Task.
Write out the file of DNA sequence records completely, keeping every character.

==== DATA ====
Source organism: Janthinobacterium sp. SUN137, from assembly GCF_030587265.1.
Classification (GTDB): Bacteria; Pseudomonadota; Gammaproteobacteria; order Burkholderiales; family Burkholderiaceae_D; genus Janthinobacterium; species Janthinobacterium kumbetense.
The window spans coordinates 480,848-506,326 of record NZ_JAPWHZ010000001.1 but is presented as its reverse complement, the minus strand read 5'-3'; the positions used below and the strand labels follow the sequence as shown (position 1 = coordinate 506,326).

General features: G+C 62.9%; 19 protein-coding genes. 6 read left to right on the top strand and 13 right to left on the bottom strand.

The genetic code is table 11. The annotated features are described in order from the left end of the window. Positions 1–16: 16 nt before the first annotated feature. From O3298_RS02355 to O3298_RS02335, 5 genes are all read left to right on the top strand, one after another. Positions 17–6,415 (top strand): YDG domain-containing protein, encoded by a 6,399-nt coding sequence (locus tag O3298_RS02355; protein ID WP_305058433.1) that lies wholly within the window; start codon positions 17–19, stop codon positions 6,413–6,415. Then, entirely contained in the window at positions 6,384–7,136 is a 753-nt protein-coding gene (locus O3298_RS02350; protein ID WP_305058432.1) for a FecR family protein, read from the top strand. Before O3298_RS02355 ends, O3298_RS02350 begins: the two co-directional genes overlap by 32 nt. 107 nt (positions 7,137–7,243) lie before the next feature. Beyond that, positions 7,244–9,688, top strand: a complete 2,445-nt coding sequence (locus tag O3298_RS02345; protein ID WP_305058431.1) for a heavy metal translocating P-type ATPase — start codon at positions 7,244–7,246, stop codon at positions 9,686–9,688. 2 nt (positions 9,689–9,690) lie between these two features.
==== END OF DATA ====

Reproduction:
Source organism: Janthinobacterium sp. SUN137, from assembly GCF_030587265.1.
Classification (GTDB): Bacteria; Pseudomonadota; Gammaproteobacteria; order Burkholderiales; family Burkholderiaceae_D; genus Janthinobacterium; species Janthinobacterium kumbetense.
The window spans coordinates 480,848-506,326 of record NZ_JAPWHZ010000001.1 but is presented as its reverse complement, the minus strand read 5'-3'; the positions used below and the strand labels follow the sequence as shown (position 1 = coordinate 506,326).

General features: G+C 62.9%; 19 protein-coding genes. 6 read left to right on the top strand and 13 right to left on the bottom strand.

The genetic code is table 11. The annotated features are described in order from the left end of the window. Positions 1–16: 16 nt before the first annotated feature. From O3298_RS02355 to O3298_RS02335, 5 genes are all read left to right on the top strand, one after another. Positions 17–6,415 (top strand): YDG domain-containing protein, encoded by a 6,399-nt coding sequence (locus tag O3298_RS02355; protein ID WP_305058433.1) that lies wholly within the window; start codon positions 17–19, stop codon positions 6,413–6,415. Then, entirely contained in the window at positions 6,384–7,136 is a 753-nt protein-coding gene (locus O3298_RS02350; protein ID WP_305058432.1) for a FecR family protein, read from the top strand. Before O3298_RS02355 ends, O3298_RS02350 begins: the two co-directional genes overlap by 32 nt. 107 nt (positions 7,137–7,243) lie before the next feature. Beyond that, positions 7,244–9,688, top strand: a complete 2,445-nt coding sequence (locus tag O3298_RS02345; protein ID WP_305058431.1) for a heavy metal translocating P-type ATPase — start codon at positions 7,244–7,246, stop codon at positions 9,686–9,688. 2 nt (positions 9,689–9,690) lie between these two features.